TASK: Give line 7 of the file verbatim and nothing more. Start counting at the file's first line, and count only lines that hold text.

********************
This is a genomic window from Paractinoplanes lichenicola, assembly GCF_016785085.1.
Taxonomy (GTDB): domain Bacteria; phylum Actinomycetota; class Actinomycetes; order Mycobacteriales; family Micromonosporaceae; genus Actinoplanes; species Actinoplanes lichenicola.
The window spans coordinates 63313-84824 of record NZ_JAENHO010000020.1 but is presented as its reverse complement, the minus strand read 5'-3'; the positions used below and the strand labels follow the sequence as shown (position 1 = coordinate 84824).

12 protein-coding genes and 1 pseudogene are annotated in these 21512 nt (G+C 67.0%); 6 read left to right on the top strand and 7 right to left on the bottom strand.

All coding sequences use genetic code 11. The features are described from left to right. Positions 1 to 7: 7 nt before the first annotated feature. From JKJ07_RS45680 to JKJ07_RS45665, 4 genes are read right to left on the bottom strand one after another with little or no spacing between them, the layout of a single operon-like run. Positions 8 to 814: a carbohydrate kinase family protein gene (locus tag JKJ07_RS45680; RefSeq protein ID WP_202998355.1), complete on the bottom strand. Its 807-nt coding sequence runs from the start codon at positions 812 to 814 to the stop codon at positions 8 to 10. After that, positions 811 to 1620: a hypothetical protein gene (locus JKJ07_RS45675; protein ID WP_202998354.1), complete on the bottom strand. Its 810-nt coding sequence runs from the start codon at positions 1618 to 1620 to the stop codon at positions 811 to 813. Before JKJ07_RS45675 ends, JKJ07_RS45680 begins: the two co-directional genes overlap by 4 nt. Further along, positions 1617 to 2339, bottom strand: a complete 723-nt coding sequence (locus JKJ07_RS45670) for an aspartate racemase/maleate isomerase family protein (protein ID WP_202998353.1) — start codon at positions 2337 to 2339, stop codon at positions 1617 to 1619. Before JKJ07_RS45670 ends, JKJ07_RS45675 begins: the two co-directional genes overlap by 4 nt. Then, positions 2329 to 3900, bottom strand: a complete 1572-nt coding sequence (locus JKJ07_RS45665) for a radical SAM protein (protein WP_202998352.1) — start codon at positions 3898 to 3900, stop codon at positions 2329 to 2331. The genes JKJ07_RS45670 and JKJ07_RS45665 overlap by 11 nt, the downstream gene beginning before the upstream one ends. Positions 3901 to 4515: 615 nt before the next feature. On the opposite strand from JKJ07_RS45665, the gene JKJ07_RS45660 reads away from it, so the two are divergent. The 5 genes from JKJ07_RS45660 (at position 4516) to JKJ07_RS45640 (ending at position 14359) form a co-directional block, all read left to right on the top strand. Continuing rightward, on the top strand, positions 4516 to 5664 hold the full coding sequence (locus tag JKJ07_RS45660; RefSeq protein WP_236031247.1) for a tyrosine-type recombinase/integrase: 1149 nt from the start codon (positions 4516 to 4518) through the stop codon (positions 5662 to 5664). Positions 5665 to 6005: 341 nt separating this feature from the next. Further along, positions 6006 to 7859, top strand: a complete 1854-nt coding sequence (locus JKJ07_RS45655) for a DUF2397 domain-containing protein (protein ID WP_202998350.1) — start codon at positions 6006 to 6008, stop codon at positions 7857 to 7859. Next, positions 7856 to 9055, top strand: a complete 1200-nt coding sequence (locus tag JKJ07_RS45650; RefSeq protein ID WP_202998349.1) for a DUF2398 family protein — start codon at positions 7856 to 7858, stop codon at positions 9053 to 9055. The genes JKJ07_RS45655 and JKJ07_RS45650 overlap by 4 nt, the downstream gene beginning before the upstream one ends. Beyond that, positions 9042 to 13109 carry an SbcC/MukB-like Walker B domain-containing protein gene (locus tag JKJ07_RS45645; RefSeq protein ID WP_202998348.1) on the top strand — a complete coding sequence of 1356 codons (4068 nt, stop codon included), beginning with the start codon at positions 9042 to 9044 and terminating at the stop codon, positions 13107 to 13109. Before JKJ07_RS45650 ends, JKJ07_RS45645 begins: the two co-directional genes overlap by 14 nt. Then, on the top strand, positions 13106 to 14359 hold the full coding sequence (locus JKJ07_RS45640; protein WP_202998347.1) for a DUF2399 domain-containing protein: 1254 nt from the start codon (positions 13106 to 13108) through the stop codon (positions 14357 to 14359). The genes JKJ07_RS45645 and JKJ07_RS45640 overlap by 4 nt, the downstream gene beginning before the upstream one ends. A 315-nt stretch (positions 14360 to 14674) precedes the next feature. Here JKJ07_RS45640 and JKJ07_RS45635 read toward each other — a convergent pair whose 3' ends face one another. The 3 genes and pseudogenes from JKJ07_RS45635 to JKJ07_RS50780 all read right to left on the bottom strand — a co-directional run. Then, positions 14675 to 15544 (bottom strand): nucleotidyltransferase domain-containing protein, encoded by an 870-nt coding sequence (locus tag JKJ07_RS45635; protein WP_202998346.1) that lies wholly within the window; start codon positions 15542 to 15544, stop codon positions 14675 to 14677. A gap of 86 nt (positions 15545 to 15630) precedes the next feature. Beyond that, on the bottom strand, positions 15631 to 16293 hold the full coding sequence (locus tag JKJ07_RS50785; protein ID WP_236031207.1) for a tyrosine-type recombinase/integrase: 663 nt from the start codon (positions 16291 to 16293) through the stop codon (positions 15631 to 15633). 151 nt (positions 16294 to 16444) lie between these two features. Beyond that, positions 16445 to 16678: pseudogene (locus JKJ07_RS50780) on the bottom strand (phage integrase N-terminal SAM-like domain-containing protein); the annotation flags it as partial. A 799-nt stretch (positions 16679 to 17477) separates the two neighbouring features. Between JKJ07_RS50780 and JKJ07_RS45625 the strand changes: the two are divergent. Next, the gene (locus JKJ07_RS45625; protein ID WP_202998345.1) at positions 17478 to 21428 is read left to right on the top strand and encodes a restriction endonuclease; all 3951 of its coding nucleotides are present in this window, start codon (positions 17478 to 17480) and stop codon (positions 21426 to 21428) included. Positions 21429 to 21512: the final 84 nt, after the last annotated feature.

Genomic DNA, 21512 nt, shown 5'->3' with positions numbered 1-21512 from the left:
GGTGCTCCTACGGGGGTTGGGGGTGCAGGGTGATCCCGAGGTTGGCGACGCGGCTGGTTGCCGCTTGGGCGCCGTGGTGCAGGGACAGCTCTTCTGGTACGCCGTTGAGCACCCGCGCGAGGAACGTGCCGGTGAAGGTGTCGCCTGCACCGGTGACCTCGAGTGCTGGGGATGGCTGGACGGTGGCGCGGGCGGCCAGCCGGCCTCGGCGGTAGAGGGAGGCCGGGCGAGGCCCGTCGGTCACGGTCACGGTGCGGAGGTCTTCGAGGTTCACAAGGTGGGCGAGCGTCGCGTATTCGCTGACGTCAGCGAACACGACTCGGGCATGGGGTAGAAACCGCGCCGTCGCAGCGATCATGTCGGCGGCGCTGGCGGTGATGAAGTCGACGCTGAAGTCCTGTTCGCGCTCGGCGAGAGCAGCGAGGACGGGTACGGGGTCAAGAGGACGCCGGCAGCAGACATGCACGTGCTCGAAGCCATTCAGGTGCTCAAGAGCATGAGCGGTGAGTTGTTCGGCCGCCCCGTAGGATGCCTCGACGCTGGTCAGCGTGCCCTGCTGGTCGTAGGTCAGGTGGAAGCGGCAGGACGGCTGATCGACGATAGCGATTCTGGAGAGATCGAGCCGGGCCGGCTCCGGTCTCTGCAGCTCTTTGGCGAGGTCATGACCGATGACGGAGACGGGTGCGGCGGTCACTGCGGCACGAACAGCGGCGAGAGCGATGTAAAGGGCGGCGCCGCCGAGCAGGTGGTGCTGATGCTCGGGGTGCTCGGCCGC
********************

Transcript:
GGTGCTCCTACGGGGGTTGGGGGTGCAGGGTGATCCCGAGGTTGGCGACGCGGCTGGTTGCCGCTTGGGCGCCGTGGTGCAGGGACAGCTCTTCTGGTACGCCGTTGAGCACCCGCGCGAGGAACGTGCCGGTGAAGGTGTCGCCTGCACCGGTGACCTCGAGTGCTGGGGATGGCTGGACGGTGGCGCGGGCGGCCAGCCGGCCTCGGCGGTAGAGGGAGGCCGGGCGAGGCCCGTCGGTCACGGTCACGGTGCGGAGGTCTTCGAGGTTCACAAGGTGGGCGAGCGTCGCGTATTCGCTGACGTCAGCGAACACGACTCGGGCATGGGGTAGAAACCGCGCCGTCGCAGCGATCATGTCGGCGGCGCTGGCGGTGATGAAGTCGACGCTGAAGTCCTGTTCGCGCTCGGCGAGAGCAGCGAGGACGGGTACGGGGTCAAGAGGACGCCGGCAGCAGACATGCACGTGCTCGAAGCCATTCAGGTGCTCAAGAGCATGAGCGGTGAGTTGTTCGGCCGCCCCGTAGGATGCCTCGACGCTGGTCAGCGTGCCCTGCTGGTCGTAGGTCAGGTGGAAGCGGCAGGACGGCTGATCGACGATAGCGATTCTGGAGAGATCGAGCCGGGCCGGCTCCGGTCTCTGCAGCTCTTTGGCGAGGTCATGACCGATGACGGAGACGGGTGCGGCGGTCACTGCGGCACGAACAGCGGCGAGAGCGATGTAAAGGGCGGCGCCGCCGAGCAGGTGGTGCTGATGCTCGGGGTGCTCGGCCGC